Friday, 1 October 2010

Dunkirk wreck found

Tomorrow I'm spending the day on Paddle Steamer Waverley, so one story in today's news seemed particularly well-timed. The wreck of a less fortunate paddle steamer, sunk in 1941, has been discovered by divers.

HMS Snaefell was built in 1907 for pleasure trips around South Wales. Owned by the Barry Railway Company, its original name was PS Barry. It served in the First World War carrying both prisoners and troops, before returning to civilian life as HMS Waverley. When the Second World War broke out, it returned to duty under its final name. A Dunkirk 'little ship', it safely evacuated over 1,000 people. A year later, though, it was sunk by a direct hit near Whitley Bay. Shell cases around the site indicate that it had done its best to fight back.

The wreck has now been rediscovered by the Silent Running Dive Team and skipper Allan Lopez - not north of the Tyne, where it was believed to be, but off the coast of County Durham. It is a war grave - three men died when it sank - so will be left intact on the sea bed.

Further reading: The Guardian; ChronicleLive.

1 comment:

Keith at Tregenna said...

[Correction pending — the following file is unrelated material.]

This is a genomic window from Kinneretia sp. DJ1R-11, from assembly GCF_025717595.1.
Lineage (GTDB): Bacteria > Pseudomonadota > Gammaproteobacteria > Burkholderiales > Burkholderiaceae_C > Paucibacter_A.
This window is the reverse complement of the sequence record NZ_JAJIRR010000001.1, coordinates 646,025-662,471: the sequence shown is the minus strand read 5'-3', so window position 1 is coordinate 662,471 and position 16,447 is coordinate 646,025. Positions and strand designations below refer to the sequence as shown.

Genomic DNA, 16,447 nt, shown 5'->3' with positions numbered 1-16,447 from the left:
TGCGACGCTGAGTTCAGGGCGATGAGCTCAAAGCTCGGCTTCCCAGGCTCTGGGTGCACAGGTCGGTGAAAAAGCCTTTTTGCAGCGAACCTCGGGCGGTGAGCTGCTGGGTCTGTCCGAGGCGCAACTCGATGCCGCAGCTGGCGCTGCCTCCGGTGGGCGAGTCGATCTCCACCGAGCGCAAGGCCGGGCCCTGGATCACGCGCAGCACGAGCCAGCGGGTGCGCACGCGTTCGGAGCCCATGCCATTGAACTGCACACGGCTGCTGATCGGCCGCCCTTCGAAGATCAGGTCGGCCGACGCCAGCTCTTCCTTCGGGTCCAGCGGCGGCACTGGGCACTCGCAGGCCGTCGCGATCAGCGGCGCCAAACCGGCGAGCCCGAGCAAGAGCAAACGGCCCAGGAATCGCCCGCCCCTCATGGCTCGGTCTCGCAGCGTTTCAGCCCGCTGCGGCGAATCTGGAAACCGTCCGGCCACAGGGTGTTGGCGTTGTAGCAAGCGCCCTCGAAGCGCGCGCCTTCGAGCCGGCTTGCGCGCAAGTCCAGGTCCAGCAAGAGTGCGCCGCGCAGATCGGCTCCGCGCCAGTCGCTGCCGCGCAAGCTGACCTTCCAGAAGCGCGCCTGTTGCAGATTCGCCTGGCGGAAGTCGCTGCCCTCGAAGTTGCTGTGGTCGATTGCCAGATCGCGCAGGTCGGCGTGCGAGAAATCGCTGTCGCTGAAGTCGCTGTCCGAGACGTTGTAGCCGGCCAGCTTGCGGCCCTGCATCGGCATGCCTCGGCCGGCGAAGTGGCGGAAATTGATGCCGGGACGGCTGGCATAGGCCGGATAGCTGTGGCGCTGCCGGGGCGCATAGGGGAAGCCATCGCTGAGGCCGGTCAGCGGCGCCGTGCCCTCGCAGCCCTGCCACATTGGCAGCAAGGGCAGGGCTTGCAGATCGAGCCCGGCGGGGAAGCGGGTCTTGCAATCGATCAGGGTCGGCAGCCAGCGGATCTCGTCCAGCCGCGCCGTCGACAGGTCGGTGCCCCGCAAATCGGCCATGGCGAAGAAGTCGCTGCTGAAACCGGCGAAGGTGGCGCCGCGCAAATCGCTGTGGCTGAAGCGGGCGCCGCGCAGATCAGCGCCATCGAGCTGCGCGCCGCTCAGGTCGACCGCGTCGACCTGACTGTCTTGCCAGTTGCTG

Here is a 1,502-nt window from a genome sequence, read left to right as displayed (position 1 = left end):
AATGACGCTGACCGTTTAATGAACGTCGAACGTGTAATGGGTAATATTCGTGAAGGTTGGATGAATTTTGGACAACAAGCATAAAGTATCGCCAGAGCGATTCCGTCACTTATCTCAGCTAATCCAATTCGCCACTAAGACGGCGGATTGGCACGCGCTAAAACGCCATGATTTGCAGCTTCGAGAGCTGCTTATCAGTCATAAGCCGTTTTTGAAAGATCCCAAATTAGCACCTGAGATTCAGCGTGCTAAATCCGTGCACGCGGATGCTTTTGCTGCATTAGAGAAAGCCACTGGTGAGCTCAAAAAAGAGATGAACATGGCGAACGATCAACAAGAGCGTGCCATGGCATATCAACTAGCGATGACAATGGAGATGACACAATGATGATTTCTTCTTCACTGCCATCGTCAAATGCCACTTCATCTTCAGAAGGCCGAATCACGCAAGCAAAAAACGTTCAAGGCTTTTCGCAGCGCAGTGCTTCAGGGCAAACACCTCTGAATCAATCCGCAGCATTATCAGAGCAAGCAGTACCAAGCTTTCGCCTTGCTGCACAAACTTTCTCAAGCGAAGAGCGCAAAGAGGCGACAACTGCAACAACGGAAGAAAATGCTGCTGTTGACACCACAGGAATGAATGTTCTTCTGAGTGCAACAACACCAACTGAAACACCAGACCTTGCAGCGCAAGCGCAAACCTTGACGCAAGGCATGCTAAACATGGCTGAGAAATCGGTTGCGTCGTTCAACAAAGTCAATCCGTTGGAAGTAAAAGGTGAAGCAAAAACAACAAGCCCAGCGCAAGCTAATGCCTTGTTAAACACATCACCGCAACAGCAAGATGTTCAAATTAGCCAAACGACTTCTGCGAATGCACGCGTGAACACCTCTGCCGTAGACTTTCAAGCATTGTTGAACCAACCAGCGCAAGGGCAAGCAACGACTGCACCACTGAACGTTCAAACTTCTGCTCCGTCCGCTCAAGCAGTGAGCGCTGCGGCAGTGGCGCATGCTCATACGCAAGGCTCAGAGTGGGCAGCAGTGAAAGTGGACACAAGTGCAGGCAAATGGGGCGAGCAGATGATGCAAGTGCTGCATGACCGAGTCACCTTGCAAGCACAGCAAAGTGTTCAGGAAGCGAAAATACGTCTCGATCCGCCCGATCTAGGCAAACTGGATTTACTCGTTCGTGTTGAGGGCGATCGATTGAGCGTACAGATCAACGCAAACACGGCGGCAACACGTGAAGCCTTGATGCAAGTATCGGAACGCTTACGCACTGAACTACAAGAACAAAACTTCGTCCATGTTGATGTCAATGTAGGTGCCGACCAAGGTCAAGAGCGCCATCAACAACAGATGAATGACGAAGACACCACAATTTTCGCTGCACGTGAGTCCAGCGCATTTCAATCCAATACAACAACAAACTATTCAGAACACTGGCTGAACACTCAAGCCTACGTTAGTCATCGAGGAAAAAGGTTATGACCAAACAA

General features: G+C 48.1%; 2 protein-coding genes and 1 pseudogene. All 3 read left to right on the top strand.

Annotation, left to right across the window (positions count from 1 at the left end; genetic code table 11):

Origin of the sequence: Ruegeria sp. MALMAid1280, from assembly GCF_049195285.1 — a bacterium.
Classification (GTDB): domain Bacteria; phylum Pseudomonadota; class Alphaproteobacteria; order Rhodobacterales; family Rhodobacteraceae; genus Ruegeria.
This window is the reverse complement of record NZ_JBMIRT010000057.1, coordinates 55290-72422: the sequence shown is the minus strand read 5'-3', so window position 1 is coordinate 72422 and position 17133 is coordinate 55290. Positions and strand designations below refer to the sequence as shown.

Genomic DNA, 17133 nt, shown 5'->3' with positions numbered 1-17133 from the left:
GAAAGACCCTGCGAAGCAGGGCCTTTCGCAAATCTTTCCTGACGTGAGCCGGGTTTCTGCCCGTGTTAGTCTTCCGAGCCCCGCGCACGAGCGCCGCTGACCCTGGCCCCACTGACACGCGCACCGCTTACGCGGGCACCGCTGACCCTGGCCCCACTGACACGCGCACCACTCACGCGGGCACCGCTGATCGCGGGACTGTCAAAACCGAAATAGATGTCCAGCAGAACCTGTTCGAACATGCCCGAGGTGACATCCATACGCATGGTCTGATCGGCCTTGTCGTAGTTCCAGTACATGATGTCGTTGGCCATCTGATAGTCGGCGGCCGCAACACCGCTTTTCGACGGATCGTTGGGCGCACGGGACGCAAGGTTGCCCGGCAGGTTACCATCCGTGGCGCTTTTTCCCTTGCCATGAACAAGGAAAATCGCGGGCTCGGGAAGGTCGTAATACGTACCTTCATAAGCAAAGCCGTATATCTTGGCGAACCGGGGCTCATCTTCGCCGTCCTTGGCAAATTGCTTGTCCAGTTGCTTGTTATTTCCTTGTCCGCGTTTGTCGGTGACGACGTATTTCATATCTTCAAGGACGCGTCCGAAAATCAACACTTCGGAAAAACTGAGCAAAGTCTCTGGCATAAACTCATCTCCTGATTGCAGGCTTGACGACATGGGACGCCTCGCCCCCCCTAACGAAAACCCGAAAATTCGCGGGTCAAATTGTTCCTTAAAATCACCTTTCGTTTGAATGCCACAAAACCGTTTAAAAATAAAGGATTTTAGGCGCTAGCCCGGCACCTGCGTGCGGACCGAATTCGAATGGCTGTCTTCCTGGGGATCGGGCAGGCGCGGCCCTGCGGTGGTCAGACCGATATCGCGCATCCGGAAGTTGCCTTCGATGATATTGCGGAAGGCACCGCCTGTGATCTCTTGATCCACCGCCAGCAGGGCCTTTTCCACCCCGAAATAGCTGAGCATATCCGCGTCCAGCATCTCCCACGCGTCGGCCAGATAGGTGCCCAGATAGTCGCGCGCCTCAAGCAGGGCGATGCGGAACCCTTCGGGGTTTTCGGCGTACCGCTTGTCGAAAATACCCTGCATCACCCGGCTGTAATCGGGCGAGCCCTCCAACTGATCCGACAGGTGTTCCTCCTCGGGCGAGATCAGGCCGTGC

The Paddle Steamer Barry

Our Paddler the Barry was a beauty in her day,
She cut the cloth and sails were off, she was out to pay her way.
Sailing from her birth place as a lady of the sea,
A Princess of our channel roads she was born to be.

Designed to give much pleasure, she sailed from Barry Port,
A fine young Lady of the waves, she never danger sought.
The roads of the Bristol Channel saw her Pleasure days,
When her Country called her, she voyaged in defensive ways.

To the early conflict she bravely sailed from Wales,
Returned in all her glory via the Dardenelles.
Mentioned in dispatches, she had a tale to tell,
This saddened grey old lady, had seen a bit of Hell.

Of the town’s own paddler and of her claims to fame,
She once cruised just the channel then safely home again.
She was our favourite butterfly boat, well known in her day.
Meant only to came out in summer, in a butterfly way.

There were many changes in those earlier days,
Her make up was updated, painted many ways.
Her adoptions also saw a change in her very name,
From: Barry to Barryfield, to Waverley and back again.

Her bravery long forgotten, heroic actions passed,
She was lost in 41, the conflict was to be her last.
She paddled to save our Nation, for Country and the King,
A beauty built for Barry Town proudly did not give in.

Her demise saw her as Snaefell, a heroine in her way,
A little ship at Dunkirk she helped to save the day.
Just a short year later the Luftwaffe made her pay.
She has become a war grave, destined to end this way?

It seems quite normal now to get on with modern life,
Forgetting, past achievement the old day’s troubles and strife.
Forgetting Miners Fortnight and the Barry’s excursion ride,
A day out on a steamer, if wet you sailed inside.

Words KG.

A near 10 foot working model of the Barry is currently on display at the County Library, King Square, Barry Dock.

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